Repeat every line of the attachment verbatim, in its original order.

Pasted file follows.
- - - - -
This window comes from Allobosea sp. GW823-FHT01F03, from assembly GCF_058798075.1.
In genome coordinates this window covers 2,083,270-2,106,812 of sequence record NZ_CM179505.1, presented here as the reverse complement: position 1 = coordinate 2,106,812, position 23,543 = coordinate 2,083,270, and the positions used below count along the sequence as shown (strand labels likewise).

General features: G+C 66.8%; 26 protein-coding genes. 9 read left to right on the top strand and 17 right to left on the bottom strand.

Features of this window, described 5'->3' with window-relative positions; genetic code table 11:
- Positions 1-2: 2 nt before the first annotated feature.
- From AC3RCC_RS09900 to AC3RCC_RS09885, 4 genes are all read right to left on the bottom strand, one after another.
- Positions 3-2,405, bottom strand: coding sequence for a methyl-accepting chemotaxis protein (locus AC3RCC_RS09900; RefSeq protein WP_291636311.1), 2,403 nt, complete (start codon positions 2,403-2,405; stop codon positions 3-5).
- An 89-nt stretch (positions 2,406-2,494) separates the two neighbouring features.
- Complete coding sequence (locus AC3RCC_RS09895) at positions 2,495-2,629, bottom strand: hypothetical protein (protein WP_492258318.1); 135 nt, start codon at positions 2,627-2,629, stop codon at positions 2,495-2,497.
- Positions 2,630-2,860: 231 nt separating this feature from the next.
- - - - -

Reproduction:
This window comes from Allobosea sp. GW823-FHT01F03, from assembly GCF_058798075.1.
In genome coordinates this window covers 2,083,270-2,106,812 of sequence record NZ_CM179505.1, presented here as the reverse complement: position 1 = coordinate 2,106,812, position 23,543 = coordinate 2,083,270, and the positions used below count along the sequence as shown (strand labels likewise).

General features: G+C 66.8%; 26 protein-coding genes. 9 read left to right on the top strand and 17 right to left on the bottom strand.

Features of this window, described 5'->3' with window-relative positions; genetic code table 11:
- Positions 1-2: 2 nt before the first annotated feature.
- From AC3RCC_RS09900 to AC3RCC_RS09885, 4 genes are all read right to left on the bottom strand, one after another.
- Positions 3-2,405, bottom strand: coding sequence for a methyl-accepting chemotaxis protein (locus AC3RCC_RS09900; RefSeq protein WP_291636311.1), 2,403 nt, complete (start codon positions 2,403-2,405; stop codon positions 3-5).
- An 89-nt stretch (positions 2,406-2,494) separates the two neighbouring features.
- Complete coding sequence (locus AC3RCC_RS09895) at positions 2,495-2,629, bottom strand: hypothetical protein (protein WP_492258318.1); 135 nt, start codon at positions 2,627-2,629, stop codon at positions 2,495-2,497.
- Positions 2,630-2,860: 231 nt separating this feature from the next.